Alternately, all of the constituents may be mixed together in say a Banbury mixer. There are several advantages to this approach in which a fused mixture of the ingredients is produced and then formed into a sheet which is diced into pellets. The overall temperature of this system is less because of rotating blades designed for very intensive mixing. This reduces the possibility of heat degradation of the material. Also, by adding all of the constituents simultaneously, the stabilizers are present to prevent initial heat degradation.
The composition admitted to the extruder is worked thoroughly and moved toward a die end of the extruder. There is some latitude in the selection of extruder screw sizes and speeds as well as operating temperatures in order to successfully extrude the inventive composition about successive sections of the core of tinned tinsel conductors.
The nylon-covered tinsel conductor core is treated with silicone-water spray mixture in order to facilitate stripping of the PVC jacket from the nylon-covered cord during use of the cord. However, if excessive amounts of the silicone-water spray mix is used, the cord will be too well lubricated and the jacket not properly adhered to the nylon cord. Since the successive sections of the PVC-jacketed cord are being advanced by a capstan exerting pulling forces through the external surface of the jacketed cord, a jacket not properly bonded to the core must withstand in and of itself all the pulling forces. This causes what is commonly referred to as stress-crazing, the forming of very small cracks in the jacket, which is detrimental to the integrity and appearance of the jacket material.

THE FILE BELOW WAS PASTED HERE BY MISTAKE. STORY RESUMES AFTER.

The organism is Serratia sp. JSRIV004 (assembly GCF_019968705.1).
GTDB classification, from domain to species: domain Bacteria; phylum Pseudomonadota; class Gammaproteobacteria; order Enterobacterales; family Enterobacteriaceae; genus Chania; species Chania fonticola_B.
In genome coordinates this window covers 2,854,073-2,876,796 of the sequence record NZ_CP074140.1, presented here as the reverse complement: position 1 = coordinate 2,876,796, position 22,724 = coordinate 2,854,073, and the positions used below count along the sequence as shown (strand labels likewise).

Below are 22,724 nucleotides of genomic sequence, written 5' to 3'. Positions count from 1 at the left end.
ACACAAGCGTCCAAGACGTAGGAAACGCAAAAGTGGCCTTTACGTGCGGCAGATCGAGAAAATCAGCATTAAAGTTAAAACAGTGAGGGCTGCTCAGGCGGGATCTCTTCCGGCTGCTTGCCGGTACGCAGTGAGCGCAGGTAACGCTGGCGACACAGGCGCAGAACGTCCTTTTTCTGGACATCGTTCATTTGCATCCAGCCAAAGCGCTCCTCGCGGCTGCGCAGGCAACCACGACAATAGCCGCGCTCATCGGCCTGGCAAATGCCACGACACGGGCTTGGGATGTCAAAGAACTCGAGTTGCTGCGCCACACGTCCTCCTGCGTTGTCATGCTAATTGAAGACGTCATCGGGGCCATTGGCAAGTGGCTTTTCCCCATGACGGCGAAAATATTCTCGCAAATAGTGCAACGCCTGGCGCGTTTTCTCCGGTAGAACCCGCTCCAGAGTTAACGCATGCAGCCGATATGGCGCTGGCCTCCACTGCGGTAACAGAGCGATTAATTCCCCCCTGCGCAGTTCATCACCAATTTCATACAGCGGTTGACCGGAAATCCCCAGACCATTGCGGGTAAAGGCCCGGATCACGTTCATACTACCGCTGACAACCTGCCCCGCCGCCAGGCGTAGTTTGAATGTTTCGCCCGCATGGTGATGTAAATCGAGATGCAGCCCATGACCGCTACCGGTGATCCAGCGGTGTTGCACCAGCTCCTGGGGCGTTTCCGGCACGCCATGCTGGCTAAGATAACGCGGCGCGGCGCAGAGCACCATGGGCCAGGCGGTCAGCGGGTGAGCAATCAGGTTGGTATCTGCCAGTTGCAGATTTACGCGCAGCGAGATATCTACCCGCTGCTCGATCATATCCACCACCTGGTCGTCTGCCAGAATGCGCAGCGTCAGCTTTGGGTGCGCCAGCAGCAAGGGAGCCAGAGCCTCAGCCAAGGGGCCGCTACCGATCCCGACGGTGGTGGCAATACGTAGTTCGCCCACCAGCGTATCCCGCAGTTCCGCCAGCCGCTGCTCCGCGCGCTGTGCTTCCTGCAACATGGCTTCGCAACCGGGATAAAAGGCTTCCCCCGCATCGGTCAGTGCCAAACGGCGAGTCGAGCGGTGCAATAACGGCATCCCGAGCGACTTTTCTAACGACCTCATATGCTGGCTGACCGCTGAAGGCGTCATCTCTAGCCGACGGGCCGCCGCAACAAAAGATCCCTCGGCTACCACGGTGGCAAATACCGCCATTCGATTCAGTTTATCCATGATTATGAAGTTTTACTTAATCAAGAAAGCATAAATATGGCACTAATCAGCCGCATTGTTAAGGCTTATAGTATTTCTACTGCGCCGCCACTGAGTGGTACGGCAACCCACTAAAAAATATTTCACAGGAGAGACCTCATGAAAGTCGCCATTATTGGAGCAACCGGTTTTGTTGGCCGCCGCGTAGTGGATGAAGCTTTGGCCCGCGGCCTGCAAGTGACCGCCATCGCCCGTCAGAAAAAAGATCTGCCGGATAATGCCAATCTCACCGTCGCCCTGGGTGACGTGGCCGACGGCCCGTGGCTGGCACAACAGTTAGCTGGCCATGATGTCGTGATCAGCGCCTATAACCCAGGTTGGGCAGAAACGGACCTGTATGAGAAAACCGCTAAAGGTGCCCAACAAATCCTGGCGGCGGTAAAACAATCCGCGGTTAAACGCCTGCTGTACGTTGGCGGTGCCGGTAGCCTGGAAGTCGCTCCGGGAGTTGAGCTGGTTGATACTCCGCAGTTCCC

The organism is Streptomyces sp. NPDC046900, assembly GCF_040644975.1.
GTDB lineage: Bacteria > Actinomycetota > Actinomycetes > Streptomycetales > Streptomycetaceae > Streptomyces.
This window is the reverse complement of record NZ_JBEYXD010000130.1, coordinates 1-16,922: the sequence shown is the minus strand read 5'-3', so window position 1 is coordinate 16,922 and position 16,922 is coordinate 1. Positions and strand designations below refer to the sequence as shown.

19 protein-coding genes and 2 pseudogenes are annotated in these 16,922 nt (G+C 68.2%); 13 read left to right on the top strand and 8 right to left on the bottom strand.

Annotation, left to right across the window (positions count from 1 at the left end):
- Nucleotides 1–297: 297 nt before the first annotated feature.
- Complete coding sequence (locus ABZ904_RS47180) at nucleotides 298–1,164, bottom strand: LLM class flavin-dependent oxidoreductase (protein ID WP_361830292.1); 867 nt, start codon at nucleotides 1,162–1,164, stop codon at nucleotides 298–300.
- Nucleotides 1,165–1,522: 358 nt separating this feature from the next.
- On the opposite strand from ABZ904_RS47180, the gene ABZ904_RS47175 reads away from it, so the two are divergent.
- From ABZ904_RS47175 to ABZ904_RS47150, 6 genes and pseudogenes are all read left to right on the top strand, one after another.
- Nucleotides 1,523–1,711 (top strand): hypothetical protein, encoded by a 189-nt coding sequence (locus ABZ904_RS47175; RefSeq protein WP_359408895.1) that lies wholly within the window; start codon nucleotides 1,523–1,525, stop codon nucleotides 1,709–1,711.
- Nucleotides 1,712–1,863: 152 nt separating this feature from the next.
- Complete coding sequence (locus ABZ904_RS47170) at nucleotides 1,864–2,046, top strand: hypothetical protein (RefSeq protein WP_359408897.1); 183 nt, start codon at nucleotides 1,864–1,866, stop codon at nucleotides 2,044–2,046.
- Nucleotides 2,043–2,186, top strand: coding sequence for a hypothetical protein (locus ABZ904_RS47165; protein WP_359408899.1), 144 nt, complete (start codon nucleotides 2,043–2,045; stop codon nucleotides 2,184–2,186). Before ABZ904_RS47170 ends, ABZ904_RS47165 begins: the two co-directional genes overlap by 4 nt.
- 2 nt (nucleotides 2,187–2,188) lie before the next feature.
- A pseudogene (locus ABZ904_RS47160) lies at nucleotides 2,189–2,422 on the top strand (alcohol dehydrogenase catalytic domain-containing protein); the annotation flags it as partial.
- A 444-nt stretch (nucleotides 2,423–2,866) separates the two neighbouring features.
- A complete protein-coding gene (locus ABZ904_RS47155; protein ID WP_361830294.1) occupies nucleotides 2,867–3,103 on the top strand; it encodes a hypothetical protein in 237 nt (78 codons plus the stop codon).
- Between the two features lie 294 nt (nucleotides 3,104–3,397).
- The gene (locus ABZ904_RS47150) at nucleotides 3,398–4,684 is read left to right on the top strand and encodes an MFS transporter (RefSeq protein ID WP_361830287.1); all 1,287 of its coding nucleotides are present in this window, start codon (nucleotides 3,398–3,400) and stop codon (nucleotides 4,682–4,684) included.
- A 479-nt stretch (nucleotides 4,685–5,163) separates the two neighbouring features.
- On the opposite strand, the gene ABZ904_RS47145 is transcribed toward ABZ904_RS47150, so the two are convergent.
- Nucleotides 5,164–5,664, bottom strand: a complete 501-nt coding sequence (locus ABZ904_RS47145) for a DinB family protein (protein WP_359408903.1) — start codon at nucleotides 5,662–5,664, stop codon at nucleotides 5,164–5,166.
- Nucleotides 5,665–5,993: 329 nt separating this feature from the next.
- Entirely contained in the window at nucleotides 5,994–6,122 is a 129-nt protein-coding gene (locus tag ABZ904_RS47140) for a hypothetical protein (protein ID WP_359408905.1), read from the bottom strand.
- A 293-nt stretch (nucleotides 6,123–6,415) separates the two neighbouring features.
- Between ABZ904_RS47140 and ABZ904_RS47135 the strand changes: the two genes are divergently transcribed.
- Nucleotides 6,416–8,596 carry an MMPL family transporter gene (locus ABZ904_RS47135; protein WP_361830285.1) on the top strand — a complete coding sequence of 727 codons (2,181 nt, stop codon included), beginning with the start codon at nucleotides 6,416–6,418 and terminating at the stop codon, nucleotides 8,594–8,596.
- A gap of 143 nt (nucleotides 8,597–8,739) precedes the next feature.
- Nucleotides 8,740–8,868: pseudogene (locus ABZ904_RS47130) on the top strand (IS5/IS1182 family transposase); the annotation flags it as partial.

It is also important during the processing of the material of the inventive composition using nylon insulated conductors to maintain the conductors in a predetermined path of travel to avoid curvature of the conductors during the extrusion process. Any curved portions of the conductors will result in a portion of the cord having a different refractive index which is readily observable in a clear line cord.
It is to be understood that the above-described arrangements are simply illustrative of the principles of the invention. Other arrangements may be devised by those skilled in the art which will embody the principles of the invention and fall within the spirit and scope thereof.